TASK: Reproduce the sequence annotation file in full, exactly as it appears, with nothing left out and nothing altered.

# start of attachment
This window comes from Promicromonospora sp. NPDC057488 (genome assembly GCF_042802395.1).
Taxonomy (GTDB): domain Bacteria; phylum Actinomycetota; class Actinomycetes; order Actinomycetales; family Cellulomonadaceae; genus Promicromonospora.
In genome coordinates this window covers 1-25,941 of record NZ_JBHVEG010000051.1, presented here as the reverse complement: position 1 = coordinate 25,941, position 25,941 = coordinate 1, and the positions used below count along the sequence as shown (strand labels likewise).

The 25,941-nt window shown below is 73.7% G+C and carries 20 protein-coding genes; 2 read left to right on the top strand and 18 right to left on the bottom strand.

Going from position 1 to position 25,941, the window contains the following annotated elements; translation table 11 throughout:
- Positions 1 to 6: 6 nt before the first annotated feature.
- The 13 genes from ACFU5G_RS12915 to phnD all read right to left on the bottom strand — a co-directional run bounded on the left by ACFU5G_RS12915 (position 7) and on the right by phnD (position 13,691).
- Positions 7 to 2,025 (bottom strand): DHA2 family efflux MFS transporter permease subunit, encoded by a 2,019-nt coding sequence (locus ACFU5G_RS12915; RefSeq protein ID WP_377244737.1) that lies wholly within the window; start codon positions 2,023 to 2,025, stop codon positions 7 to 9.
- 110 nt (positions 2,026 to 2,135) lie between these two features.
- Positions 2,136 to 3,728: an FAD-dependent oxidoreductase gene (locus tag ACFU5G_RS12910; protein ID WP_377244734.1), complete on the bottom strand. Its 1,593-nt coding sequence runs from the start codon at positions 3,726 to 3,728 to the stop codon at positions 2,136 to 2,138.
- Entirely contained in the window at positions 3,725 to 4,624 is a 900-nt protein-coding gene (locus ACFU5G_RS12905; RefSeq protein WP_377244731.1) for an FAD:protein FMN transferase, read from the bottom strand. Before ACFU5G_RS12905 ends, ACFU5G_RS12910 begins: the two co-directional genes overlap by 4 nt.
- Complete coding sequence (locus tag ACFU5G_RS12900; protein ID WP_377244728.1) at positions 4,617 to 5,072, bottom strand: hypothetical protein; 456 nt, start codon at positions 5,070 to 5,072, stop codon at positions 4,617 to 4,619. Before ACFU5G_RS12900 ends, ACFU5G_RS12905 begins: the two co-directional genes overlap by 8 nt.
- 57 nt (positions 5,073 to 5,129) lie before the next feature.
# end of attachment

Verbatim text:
This window comes from Promicromonospora sp. NPDC057488 (genome assembly GCF_042802395.1).
Taxonomy (GTDB): domain Bacteria; phylum Actinomycetota; class Actinomycetes; order Actinomycetales; family Cellulomonadaceae; genus Promicromonospora.
In genome coordinates this window covers 1-25,941 of record NZ_JBHVEG010000051.1, presented here as the reverse complement: position 1 = coordinate 25,941, position 25,941 = coordinate 1, and the positions used below count along the sequence as shown (strand labels likewise).

The 25,941-nt window shown below is 73.7% G+C and carries 20 protein-coding genes; 2 read left to right on the top strand and 18 right to left on the bottom strand.

Going from position 1 to position 25,941, the window contains the following annotated elements; translation table 11 throughout:
- Positions 1 to 6: 6 nt before the first annotated feature.
- The 13 genes from ACFU5G_RS12915 to phnD all read right to left on the bottom strand — a co-directional run bounded on the left by ACFU5G_RS12915 (position 7) and on the right by phnD (position 13,691).
- Positions 7 to 2,025 (bottom strand): DHA2 family efflux MFS transporter permease subunit, encoded by a 2,019-nt coding sequence (locus ACFU5G_RS12915; RefSeq protein ID WP_377244737.1) that lies wholly within the window; start codon positions 2,023 to 2,025, stop codon positions 7 to 9.
- 110 nt (positions 2,026 to 2,135) lie between these two features.
- Positions 2,136 to 3,728: an FAD-dependent oxidoreductase gene (locus tag ACFU5G_RS12910; protein ID WP_377244734.1), complete on the bottom strand. Its 1,593-nt coding sequence runs from the start codon at positions 3,726 to 3,728 to the stop codon at positions 2,136 to 2,138.
- Entirely contained in the window at positions 3,725 to 4,624 is a 900-nt protein-coding gene (locus ACFU5G_RS12905; RefSeq protein WP_377244731.1) for an FAD:protein FMN transferase, read from the bottom strand. Before ACFU5G_RS12905 ends, ACFU5G_RS12910 begins: the two co-directional genes overlap by 4 nt.
- Complete coding sequence (locus tag ACFU5G_RS12900; protein ID WP_377244728.1) at positions 4,617 to 5,072, bottom strand: hypothetical protein; 456 nt, start codon at positions 5,070 to 5,072, stop codon at positions 4,617 to 4,619. Before ACFU5G_RS12900 ends, ACFU5G_RS12905 begins: the two co-directional genes overlap by 8 nt.
- 57 nt (positions 5,073 to 5,129) lie before the next feature.